The Good, The Bad, And The Ugly Star Eli Wallach Almost Died Three Separate Times While On Set

The wild, wild west was indeed a wild, wild place. Death seemed to lurk just about everywhere — around every corner, behind every door, beneath every desert rock, and anywhere else beyond. Whether it was through a rattlesnake bite or the white hot barrel of an enemy's six-shooter, death had no shortage of vessels through which to access our souls back in those days. "Have you any idea of what a man must endure who leads such a life? No, you cannot. No one can unless he lives it for himself," outlaw Frank James reportedly once said of life among the bandits and the endless frontier (via True West magazine).

According to The Vintage News, actor Eli Wallach (1948-2014) got an intimate look into that life and its consequence of fatality back when he was filming Sergio Leone's "The Good, the Bad, and the Ugly" over half a century ago. Apparently, the late star of stage and screen found himself in a number of compromising positions during production of the iconic Spaghetti Western and almost died three separate times. 

You can't always believe a label

The first time Wallach nearly died on set was when he drank poison. He was filming a scene in which the characters had to strike bags of gold with spades to access the coins within. In order to loosen the fabric so the bags were sure to split upon impact with the shovels, the production team reportedly soaked the bags in acid.

However, one absent-minded crew member mistakenly left a lemon soda bottle full of acid sitting out where anyone could have come along and drank it. The Vintage News reports that it was Wallach who happened upon what appeared to be a refreshing beverage and took a hefty swig before anyone could warn him of its contents. Luckily, he made it to the hospital in time and had his stomach pumped before the treacherous substance could cause any irreversible damage to his body. Close call!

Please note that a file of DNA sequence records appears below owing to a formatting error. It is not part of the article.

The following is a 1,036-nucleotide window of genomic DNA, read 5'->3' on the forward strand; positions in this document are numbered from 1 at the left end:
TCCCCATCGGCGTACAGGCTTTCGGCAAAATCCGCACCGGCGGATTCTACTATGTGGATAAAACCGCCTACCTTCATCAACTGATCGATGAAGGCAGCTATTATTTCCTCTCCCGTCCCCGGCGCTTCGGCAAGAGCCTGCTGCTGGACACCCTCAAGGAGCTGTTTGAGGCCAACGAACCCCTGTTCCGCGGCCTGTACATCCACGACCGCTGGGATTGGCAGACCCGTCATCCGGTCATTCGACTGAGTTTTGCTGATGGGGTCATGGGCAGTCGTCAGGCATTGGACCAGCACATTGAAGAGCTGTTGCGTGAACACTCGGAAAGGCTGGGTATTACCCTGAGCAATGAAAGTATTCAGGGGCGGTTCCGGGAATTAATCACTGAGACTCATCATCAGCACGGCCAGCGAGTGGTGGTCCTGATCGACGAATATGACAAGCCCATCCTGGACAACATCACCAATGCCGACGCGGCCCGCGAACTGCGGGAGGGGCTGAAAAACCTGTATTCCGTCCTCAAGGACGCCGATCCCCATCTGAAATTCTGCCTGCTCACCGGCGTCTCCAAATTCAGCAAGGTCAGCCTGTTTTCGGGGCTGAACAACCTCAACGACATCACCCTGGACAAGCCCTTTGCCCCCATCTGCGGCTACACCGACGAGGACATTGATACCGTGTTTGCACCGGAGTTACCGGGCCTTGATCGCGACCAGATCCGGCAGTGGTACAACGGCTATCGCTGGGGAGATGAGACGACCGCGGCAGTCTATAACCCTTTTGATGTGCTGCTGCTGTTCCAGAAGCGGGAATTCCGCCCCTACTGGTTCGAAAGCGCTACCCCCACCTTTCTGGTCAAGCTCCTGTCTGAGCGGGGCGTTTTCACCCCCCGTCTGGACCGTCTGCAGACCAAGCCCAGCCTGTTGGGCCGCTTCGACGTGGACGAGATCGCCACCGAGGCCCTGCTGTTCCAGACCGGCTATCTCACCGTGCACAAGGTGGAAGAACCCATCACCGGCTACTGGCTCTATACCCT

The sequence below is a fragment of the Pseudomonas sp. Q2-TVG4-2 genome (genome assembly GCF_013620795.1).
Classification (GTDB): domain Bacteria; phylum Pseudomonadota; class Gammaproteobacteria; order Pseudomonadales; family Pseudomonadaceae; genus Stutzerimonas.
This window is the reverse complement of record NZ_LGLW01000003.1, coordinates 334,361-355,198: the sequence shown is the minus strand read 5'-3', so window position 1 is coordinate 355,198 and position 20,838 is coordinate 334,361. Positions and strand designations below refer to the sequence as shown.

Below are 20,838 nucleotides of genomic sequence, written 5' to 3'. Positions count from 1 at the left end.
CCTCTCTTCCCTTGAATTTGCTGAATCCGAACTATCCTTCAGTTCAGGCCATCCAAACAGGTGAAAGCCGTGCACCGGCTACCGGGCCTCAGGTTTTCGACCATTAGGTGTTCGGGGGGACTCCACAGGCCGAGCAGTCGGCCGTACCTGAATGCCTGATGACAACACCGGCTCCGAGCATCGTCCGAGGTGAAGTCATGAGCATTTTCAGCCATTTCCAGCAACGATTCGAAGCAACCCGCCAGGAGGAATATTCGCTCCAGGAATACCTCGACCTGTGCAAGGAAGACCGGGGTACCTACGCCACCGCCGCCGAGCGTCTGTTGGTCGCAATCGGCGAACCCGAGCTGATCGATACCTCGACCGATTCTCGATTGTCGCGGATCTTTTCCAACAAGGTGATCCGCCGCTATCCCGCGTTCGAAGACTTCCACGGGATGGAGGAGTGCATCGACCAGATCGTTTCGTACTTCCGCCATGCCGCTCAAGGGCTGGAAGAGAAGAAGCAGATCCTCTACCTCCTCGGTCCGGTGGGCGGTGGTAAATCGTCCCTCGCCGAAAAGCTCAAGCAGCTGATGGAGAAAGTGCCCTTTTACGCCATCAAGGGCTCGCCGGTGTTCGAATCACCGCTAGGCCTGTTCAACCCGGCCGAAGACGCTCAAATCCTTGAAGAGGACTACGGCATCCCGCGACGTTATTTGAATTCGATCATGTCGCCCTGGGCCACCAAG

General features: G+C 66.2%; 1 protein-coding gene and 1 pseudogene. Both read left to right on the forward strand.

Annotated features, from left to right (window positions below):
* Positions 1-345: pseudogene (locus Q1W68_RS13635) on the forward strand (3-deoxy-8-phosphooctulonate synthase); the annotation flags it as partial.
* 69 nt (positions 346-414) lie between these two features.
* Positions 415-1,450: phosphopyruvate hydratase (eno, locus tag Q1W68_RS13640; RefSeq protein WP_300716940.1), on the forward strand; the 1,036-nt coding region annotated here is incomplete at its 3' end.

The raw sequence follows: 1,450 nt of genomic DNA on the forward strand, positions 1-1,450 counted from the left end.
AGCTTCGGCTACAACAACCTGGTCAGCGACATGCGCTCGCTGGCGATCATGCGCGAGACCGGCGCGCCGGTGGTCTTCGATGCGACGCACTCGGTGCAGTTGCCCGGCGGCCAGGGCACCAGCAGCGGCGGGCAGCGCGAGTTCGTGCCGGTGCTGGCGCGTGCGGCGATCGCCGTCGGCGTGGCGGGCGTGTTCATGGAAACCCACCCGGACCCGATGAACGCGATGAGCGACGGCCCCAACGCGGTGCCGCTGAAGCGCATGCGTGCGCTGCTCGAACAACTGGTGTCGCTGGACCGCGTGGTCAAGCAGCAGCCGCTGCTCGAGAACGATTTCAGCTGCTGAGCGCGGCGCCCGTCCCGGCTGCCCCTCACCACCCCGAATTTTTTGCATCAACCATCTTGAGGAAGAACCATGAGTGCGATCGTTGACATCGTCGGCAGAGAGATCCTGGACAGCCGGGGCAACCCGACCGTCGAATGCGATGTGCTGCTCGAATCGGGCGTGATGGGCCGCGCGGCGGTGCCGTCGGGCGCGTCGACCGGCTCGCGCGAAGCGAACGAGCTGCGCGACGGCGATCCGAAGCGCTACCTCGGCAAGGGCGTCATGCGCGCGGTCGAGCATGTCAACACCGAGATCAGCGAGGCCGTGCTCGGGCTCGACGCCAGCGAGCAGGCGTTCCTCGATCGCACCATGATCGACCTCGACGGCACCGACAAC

Bad horse! Slow down!

The second time Wallach nearly gave up the ghost while filming the 1966 film "The Good, the Bad, and the Ugly" actually looked like a wild west adventure in and of itself. During a scene in which his character Tuco was seated atop a horse with a noose around his neck, a mock pistol shot rang out and caused the horse to bolt down the open field with poor Eli astride the animal and no way to control it, given that his hands were bound behind his back (per The Vintage News). 

The noose (which was fake) broke free from its fastening, so it luckily wasn't a hanging hazard, but when you're barreling down the frontier on the back of a bucking bronco, you're liable to fall and break your neck on impact. According to The Vintage News, the animal sprinted for nearly a mile before crew members were able to catch up and gain control of it, and at that point, the petrified Wallach was on the brink of a heart attack after quarreling it out with death yet again.

Man, that could have been ugly

Every time the reaper visited the set of "The Good, the Bad, and the Ugly," he had the point of his scythe aimed directly at Eli Wallach's head, and the third time he swung it, it almost took his head off completely — and we mean that literally. The Vintage News reports that Leone was directing a scene that required Wallach to leap out of a train with shackles on and a dead man attached to the other end of the chain. He then had to swing the bindings over the tracks and wait for the train to come and sever the chains (via Outsider).

While the first stunt was a success, the second nearly spelled out the end of the line for Wallach as Tuco. After leaping from the train, Wallach and the other body — which had been replaced with a dummy — were positioned on the tracks and ready to execute the task at hand. However, nobody realized that the oncoming train had a step jutting out from the side of it, and if Wallach hadn't positioned himself low enough to the ground, it would have collided with his head and separated it from his body entirely. According to Outsider, the step narrowly missed Wallach's head by no more than a few inches.